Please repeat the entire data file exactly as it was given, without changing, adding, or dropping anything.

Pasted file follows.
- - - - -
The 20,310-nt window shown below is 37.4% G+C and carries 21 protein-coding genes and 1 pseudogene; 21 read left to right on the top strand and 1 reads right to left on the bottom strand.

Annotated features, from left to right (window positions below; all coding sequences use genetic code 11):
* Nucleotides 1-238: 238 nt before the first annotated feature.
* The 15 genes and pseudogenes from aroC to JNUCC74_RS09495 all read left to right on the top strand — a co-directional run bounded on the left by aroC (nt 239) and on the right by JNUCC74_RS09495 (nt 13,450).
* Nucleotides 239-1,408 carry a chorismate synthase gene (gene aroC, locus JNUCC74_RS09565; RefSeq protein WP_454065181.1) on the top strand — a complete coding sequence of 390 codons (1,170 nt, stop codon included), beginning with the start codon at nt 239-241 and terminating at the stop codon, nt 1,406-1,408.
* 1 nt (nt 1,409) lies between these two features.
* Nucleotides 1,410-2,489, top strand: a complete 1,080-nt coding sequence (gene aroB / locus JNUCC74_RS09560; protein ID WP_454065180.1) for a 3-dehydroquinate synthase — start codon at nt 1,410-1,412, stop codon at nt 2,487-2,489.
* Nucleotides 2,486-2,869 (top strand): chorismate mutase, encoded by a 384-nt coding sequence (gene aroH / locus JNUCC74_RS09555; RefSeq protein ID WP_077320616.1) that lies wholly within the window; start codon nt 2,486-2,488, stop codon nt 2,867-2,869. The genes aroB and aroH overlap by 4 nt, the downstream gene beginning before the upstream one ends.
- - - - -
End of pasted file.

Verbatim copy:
The 20,310-nt window shown below is 37.4% G+C and carries 21 protein-coding genes and 1 pseudogene; 21 read left to right on the top strand and 1 reads right to left on the bottom strand.

Annotated features, from left to right (window positions below; all coding sequences use genetic code 11):
* Nucleotides 1-238: 238 nt before the first annotated feature.
* The 15 genes and pseudogenes from aroC to JNUCC74_RS09495 all read left to right on the top strand — a co-directional run bounded on the left by aroC (nt 239) and on the right by JNUCC74_RS09495 (nt 13,450).
* Nucleotides 239-1,408 carry a chorismate synthase gene (gene aroC, locus JNUCC74_RS09565; RefSeq protein WP_454065181.1) on the top strand — a complete coding sequence of 390 codons (1,170 nt, stop codon included), beginning with the start codon at nt 239-241 and terminating at the stop codon, nt 1,406-1,408.
* 1 nt (nt 1,409) lies between these two features.
* Nucleotides 1,410-2,489, top strand: a complete 1,080-nt coding sequence (gene aroB / locus JNUCC74_RS09560; protein ID WP_454065180.1) for a 3-dehydroquinate synthase — start codon at nt 1,410-1,412, stop codon at nt 2,487-2,489.
* Nucleotides 2,486-2,869 (top strand): chorismate mutase, encoded by a 384-nt coding sequence (gene aroH / locus JNUCC74_RS09555; RefSeq protein ID WP_077320616.1) that lies wholly within the window; start codon nt 2,486-2,488, stop codon nt 2,867-2,869. The genes aroB and aroH overlap by 4 nt, the downstream gene beginning before the upstream one ends.